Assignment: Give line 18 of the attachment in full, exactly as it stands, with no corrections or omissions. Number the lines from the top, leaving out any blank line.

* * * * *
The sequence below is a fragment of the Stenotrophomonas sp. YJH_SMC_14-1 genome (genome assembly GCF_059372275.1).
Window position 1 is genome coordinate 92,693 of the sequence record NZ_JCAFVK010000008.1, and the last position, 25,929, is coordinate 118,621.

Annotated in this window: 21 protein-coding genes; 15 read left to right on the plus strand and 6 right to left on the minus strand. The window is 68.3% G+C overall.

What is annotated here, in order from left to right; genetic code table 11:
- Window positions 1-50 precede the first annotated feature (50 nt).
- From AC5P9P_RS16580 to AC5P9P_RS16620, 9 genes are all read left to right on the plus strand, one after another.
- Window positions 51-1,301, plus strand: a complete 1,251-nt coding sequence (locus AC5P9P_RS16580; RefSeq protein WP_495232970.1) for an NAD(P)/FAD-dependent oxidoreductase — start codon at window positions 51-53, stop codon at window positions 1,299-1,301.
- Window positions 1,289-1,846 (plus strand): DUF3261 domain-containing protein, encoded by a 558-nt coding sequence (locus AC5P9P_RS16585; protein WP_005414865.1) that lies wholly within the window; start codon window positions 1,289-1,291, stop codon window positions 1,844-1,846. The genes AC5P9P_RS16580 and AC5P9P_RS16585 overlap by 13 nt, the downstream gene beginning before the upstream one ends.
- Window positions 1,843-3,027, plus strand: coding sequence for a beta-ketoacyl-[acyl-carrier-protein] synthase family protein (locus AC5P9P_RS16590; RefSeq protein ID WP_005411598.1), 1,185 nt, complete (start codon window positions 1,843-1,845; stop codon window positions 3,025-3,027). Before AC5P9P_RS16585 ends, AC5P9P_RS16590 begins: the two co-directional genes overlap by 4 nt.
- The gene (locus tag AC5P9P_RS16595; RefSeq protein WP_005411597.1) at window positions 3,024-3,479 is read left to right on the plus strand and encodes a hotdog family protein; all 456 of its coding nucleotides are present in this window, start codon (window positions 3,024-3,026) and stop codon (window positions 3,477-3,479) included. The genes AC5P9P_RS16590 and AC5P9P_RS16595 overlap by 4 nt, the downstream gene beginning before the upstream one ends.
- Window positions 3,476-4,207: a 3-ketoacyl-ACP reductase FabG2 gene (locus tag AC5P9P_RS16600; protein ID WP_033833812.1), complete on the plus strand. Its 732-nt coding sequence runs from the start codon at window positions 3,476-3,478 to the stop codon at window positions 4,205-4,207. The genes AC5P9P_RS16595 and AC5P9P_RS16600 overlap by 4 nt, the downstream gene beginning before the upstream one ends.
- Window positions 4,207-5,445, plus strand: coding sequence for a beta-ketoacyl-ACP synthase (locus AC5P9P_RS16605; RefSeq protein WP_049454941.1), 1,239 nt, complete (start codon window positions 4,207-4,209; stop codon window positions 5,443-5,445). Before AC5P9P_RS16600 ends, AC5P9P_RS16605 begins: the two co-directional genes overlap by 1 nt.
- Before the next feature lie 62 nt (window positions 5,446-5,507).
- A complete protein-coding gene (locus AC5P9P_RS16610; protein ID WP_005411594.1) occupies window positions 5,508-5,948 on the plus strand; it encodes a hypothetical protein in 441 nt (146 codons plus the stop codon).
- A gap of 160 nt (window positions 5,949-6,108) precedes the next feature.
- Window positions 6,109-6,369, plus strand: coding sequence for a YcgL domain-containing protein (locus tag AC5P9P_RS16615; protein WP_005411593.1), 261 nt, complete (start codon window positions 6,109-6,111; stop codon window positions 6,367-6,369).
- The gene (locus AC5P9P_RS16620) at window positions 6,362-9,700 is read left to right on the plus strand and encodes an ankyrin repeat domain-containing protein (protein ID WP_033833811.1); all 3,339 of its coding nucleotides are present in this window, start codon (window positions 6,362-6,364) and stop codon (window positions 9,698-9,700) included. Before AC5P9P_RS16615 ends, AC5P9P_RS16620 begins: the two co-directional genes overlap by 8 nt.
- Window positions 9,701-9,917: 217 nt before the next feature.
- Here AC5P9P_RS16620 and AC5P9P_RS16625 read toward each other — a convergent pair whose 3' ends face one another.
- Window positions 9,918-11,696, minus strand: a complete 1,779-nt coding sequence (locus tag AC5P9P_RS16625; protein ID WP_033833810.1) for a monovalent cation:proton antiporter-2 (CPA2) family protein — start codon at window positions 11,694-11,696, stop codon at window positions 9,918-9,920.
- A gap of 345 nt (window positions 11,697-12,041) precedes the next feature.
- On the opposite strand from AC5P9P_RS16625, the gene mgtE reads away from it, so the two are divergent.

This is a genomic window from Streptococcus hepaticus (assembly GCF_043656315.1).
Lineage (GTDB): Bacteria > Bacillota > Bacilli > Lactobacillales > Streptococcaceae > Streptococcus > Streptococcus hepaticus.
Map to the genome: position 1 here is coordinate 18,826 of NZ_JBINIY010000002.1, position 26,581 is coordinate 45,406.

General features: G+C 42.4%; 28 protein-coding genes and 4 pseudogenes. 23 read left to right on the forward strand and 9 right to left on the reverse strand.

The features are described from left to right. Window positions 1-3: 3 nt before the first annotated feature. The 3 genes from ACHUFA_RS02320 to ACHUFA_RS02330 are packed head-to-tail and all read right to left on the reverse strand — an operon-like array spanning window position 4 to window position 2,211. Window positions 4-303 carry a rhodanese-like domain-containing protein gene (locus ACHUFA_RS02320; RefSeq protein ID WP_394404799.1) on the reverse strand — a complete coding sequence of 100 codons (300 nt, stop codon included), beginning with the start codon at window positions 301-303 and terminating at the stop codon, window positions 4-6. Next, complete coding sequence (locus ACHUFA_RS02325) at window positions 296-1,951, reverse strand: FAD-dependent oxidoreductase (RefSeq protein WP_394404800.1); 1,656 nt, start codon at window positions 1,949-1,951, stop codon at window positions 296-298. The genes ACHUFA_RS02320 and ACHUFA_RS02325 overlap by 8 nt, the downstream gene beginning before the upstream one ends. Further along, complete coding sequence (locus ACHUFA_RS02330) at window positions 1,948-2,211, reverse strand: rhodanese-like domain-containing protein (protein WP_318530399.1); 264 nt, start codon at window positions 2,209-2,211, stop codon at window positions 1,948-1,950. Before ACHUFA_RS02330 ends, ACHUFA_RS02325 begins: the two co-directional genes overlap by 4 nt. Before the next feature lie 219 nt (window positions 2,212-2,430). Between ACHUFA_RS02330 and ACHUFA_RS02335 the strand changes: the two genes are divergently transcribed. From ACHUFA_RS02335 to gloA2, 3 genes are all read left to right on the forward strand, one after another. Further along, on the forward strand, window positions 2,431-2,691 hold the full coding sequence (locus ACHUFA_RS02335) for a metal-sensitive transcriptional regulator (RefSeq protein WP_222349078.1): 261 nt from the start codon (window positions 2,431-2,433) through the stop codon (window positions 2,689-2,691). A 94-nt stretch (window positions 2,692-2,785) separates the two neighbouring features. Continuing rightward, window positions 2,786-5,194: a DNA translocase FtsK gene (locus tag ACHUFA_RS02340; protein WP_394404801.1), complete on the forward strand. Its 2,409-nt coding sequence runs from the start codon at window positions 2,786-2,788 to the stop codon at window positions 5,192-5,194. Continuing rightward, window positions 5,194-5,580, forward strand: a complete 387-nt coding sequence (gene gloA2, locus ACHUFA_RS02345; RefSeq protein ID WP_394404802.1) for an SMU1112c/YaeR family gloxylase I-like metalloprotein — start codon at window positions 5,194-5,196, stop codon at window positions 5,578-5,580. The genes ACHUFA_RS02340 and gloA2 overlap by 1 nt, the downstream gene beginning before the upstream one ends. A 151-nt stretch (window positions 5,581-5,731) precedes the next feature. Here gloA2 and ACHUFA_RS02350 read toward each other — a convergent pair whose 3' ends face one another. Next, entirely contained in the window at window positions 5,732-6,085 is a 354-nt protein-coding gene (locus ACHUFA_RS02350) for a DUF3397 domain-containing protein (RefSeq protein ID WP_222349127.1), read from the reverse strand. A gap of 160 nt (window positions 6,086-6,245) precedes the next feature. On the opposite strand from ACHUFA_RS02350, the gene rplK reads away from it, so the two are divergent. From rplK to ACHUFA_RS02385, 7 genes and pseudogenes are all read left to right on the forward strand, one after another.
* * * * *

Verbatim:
- Window positions 9,701-9,917: 217 nt before the next feature.